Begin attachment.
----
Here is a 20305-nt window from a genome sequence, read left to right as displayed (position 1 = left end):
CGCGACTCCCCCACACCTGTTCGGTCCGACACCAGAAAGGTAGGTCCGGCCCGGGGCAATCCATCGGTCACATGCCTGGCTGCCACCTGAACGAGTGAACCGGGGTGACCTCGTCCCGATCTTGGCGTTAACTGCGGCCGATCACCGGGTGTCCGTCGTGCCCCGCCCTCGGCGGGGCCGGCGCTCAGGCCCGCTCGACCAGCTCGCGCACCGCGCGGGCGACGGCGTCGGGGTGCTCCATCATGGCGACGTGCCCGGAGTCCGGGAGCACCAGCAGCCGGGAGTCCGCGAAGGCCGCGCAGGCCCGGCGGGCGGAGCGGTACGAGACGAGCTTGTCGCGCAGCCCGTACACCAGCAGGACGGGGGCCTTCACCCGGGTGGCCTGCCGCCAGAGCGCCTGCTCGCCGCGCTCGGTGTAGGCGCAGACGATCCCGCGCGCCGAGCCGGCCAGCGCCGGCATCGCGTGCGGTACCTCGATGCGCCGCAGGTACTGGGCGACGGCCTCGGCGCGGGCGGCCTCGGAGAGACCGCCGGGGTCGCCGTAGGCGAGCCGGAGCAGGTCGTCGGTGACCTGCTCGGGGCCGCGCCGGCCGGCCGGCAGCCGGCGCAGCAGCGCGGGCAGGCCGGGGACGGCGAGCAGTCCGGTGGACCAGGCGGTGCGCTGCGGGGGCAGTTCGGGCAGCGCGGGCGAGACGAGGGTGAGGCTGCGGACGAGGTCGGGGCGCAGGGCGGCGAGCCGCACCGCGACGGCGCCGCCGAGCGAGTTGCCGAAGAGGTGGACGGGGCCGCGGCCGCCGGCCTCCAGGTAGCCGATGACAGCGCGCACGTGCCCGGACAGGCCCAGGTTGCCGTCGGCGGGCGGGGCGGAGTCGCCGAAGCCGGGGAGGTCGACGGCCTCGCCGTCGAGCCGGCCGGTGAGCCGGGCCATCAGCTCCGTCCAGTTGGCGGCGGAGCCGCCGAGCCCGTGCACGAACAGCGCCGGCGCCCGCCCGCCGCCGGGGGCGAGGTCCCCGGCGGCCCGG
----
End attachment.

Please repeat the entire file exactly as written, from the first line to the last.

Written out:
Here is a 20305-nt window from a genome sequence, read left to right as displayed (position 1 = left end):
CGCGACTCCCCCACACCTGTTCGGTCCGACACCAGAAAGGTAGGTCCGGCCCGGGGCAATCCATCGGTCACATGCCTGGCTGCCACCTGAACGAGTGAACCGGGGTGACCTCGTCCCGATCTTGGCGTTAACTGCGGCCGATCACCGGGTGTCCGTCGTGCCCCGCCCTCGGCGGGGCCGGCGCTCAGGCCCGCTCGACCAGCTCGCGCACCGCGCGGGCGACGGCGTCGGGGTGCTCCATCATGGCGACGTGCCCGGAGTCCGGGAGCACCAGCAGCCGGGAGTCCGCGAAGGCCGCGCAGGCCCGGCGGGCGGAGCGGTACGAGACGAGCTTGTCGCGCAGCCCGTACACCAGCAGGACGGGGGCCTTCACCCGGGTGGCCTGCCGCCAGAGCGCCTGCTCGCCGCGCTCGGTGTAGGCGCAGACGATCCCGCGCGCCGAGCCGGCCAGCGCCGGCATCGCGTGCGGTACCTCGATGCGCCGCAGGTACTGGGCGACGGCCTCGGCGCGGGCGGCCTCGGAGAGACCGCCGGGGTCGCCGTAGGCGAGCCGGAGCAGGTCGTCGGTGACCTGCTCGGGGCCGCGCCGGCCGGCCGGCAGCCGGCGCAGCAGCGCGGGCAGGCCGGGGACGGCGAGCAGTCCGGTGGACCAGGCGGTGCGCTGCGGGGGCAGTTCGGGCAGCGCGGGCGAGACGAGGGTGAGGCTGCGGACGAGGTCGGGGCGCAGGGCGGCGAGCCGCACCGCGACGGCGCCGCCGAGCGAGTTGCCGAAGAGGTGGACGGGGCCGCGGCCGCCGGCCTCCAGGTAGCCGATGACAGCGCGCACGTGCCCGGACAGGCCCAGGTTGCCGTCGGCGGGCGGGGCGGAGTCGCCGAAGCCGGGGAGGTCGACGGCCTCGCCGTCGAGCCGGCCGGTGAGCCGGGCCATCAGCTCCGTCCAGTTGGCGGCGGAGCCGCCGAGCCCGTGCACGAACAGCGCCGGCGCCCGCCCGCCGCCGGGGGCGAGGTCCCCGGCGGCCCGG